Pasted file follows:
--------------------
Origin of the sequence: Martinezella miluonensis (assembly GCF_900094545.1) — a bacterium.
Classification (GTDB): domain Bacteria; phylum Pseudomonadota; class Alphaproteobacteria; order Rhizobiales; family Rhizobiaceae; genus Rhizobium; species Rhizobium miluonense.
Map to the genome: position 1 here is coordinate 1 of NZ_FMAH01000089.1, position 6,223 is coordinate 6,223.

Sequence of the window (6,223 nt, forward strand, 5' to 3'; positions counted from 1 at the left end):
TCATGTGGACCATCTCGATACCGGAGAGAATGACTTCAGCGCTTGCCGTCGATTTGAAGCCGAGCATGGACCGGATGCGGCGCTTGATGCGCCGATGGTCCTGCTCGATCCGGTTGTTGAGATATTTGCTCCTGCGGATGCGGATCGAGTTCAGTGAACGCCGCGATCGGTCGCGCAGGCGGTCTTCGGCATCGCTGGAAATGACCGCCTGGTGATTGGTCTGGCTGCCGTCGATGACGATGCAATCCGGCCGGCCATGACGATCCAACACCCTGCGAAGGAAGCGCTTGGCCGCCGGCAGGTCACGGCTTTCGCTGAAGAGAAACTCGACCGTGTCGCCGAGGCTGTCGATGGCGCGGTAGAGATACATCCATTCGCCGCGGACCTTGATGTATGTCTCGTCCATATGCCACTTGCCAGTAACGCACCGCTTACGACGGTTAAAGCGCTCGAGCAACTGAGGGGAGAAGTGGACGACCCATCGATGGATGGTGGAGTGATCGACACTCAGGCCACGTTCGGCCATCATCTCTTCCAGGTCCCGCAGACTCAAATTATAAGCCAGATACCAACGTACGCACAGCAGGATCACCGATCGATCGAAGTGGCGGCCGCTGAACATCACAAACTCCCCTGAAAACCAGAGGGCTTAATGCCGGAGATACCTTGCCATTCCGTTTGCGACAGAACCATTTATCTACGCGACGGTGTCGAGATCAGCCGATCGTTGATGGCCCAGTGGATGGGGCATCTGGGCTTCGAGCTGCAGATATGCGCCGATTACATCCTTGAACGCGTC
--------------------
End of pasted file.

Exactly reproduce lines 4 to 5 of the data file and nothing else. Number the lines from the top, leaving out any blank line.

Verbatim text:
Sequence of the window (6,223 nt, forward strand, 5' to 3'; positions counted from 1 at the left end):
TCATGTGGACCATCTCGATACCGGAGAGAATGACTTCAGCGCTTGCCGTCGATTTGAAGCCGAGCATGGACCGGATGCGGCGCTTGATGCGCCGATGGTCCTGCTCGATCCGGTTGTTGAGATATTTGCTCCTGCGGATGCGGATCGAGTTCAGTGAACGCCGCGATCGGTCGCGCAGGCGGTCTTCGGCATCGCTGGAAATGACCGCCTGGTGATTGGTCTGGCTGCCGTCGATGACGATGCAATCCGGCCGGCCATGACGATCCAACACCCTGCGAAGGAAGCGCTTGGCCGCCGGCAGGTCACGGCTTTCGCTGAAGAGAAACTCGACCGTGTCGCCGAGGCTGTCGATGGCGCGGTAGAGATACATCCATTCGCCGCGGACCTTGATGTATGTCTCGTCCATATGCCACTTGCCAGTAACGCACCGCTTACGACGGTTAAAGCGCTCGAGCAACTGAGGGGAGAAGTGGACGACCCATCGATGGATGGTGGAGTGATCGACACTCAGGCCACGTTCGGCCATCATCTCTTCCAGGTCCCGCAGACTCAAATTATAAGCCAGATACCAACGTACGCACAGCAGGATCACCGATCGATCGAAGTGGCGGCCGCTGAACATCACAAACTCCCCTGAAAACCAGAGGGCTTAATGCCGGAGATACCTTGCCATTCCGTTTGCGACAGAACCATTTATCTACGCGACGGTGTCGAGATCAGCCGATCGTTGATGGCCCAGTGGATGGGGCATCTGGGCTTCGAGCTGCAGATATGCGCCGATTACATCCTTGAACGCGTC